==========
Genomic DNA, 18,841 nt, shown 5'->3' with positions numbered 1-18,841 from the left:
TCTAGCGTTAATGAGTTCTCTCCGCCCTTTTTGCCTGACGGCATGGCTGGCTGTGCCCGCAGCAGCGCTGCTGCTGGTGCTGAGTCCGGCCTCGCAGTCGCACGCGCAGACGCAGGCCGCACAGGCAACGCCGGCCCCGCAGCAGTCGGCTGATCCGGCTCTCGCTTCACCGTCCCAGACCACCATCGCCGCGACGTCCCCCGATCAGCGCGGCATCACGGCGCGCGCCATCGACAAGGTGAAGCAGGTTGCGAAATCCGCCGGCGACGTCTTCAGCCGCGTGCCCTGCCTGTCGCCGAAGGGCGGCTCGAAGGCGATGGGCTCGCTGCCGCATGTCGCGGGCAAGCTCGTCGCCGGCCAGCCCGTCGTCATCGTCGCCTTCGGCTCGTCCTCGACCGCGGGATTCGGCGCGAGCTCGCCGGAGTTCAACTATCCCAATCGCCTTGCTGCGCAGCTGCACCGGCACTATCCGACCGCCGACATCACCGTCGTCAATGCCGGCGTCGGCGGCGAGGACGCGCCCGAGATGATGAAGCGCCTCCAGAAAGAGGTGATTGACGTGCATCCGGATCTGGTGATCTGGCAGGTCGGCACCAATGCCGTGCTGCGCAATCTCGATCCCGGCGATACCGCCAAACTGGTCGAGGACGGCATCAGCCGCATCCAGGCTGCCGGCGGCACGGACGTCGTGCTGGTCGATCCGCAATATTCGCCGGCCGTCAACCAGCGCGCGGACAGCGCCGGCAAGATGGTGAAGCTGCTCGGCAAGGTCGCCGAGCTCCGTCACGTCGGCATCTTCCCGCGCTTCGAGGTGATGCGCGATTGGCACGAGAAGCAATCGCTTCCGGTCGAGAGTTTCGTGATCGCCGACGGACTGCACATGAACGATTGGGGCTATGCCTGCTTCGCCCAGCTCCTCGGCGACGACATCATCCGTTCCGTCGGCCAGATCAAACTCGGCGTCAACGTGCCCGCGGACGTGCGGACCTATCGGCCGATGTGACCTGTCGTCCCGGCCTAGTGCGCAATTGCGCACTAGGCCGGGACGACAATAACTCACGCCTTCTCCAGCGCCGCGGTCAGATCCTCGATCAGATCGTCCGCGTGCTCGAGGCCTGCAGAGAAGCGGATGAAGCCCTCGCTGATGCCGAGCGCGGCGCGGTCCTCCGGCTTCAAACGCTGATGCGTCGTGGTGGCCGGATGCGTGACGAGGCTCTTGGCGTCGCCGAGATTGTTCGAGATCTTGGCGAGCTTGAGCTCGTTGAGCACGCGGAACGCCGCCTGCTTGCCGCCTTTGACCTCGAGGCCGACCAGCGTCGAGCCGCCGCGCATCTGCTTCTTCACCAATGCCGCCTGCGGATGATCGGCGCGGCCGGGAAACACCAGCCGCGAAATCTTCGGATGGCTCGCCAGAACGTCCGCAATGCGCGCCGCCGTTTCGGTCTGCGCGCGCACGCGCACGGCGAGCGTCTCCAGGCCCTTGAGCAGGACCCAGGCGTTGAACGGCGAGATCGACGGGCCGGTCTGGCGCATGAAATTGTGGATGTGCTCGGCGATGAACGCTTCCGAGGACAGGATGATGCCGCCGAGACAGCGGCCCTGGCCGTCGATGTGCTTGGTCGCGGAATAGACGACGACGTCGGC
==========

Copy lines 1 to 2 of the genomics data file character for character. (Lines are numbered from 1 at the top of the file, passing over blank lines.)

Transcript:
Genomic DNA, 18,841 nt, shown 5'->3' with positions numbered 1-18,841 from the left:
TCTAGCGTTAATGAGTTCTCTCCGCCCTTTTTGCCTGACGGCATGGCTGGCTGTGCCCGCAGCAGCGCTGCTGCTGGTGCTGAGTCCGGCCTCGCAGTCGCACGCGCAGACGCAGGCCGCACAGGCAACGCCGGCCCCGCAGCAGTCGGCTGATCCGGCTCTCGCTTCACCGTCCCAGACCACCATCGCCGCGACGTCCCCCGATCAGCGCGGCATCACGGCGCGCGCCATCGACAAGGTGAAGCAGGTTGCGAAATCCGCCGGCGACGTCTTCAGCCGCGTGCCCTGCCTGTCGCCGAAGGGCGGCTCGAAGGCGATGGGCTCGCTGCCGCATGTCGCGGGCAAGCTCGTCGCCGGCCAGCCCGTCGTCATCGTCGCCTTCGGCTCGTCCTCGACCGCGGGATTCGGCGCGAGCTCGCCGGAGTTCAACTATCCCAATCGCCTTGCTGCGCAGCTGCACCGGCACTATCCGACCGCCGACATCACCGTCGTCAATGCCGGCGTCGGCGGCGAGGACGCGCCCGAGATGATGAAGCGCCTCCAGAAAGAGGTGATTGACGTGCATCCGGATCTGGTGATCTGGCAGGTCGGCACCAATGCCGTGCTGCGCAATCTCGATCCCGGCGATACCGCCAAACTGGTCGAGGACGGCATCAGCCGCATCCAGGCTGCCGGCGGCACGGACGTCGTGCTGGTCGATCCGCAATATTCGCCGGCCGTCAACCAGCGCGCGGACAGCGCCGGCAAGATGGTGAAGCTGCTCGGCAAGGTCGCCGAGCTCCGTCACGTCGGCATCTTCCCGCGCTTCGAGGTGATGCGCGATTGGCACGAGAAGCAATCGCTTCCGGTCGAGAGTTTCGTGATCGCCGACGGACTGCACATGAACGATTGGGGCTATGCCTGCTTCGCCCAGCTCCTCGGCGACGACATCATCCGTTCCGTCGGCCAGATCAAACTCGGCGTCAACGTGCCCGCGGACGTGCGGACCTATCGGCCGATGTGACCTGTCGTCCCGGCCTAGTGCGCAATTGCGCACTAGGCCGGGACGACAATAACTCACGCCTTCTCCAGCGCCGCGGTCAGATCCTCGATCAGATCGTCCGCGTGCTCGAGGCCTGCAGAGAAGCGGATGAAGCCCTCGCTGATGCCGAGCGCGGCGCGGTCCTCCGGCTTCAAACGCTGATGCGTCGTGGTGGCCGGATGCGTGACGAGGCTCTTGGCGTCGCCGAGATTGTTCGAGATCTTGGCGAGCTTGAGCTCGTTGAGCACGCGGAACGCCGCCTGCTTGCCGCCTTTGACCTCGAGGCCGACCAGCGTCGAGCCGCCGCGCATCTGCTTCTTCACCAATGCCGCCTGCGGATGATCGGCGCGGCCGGGAAACACCAGCCGCGAAATCTTCGGATGGCTCGCCAGAACGTCCGCAATGCGCGCCGCCGTTTCGGTCTGCGCGCGCACGCGCACGGCGAGCGTCTCCAGGCCCTTGAGCAGGACCCAGGCGTTGAACGGCGAGATCGACGGGCCGGTCTGGCGCATGAAATTGTGGATGTGCTCGGCGATGAACGCTTCCGAGGACAGGATGATGCCGCCGAGACAGCGGCCCTGGCCGTCGATGTGCTTGGTCGCGGAATAGACGACGACGTCGGC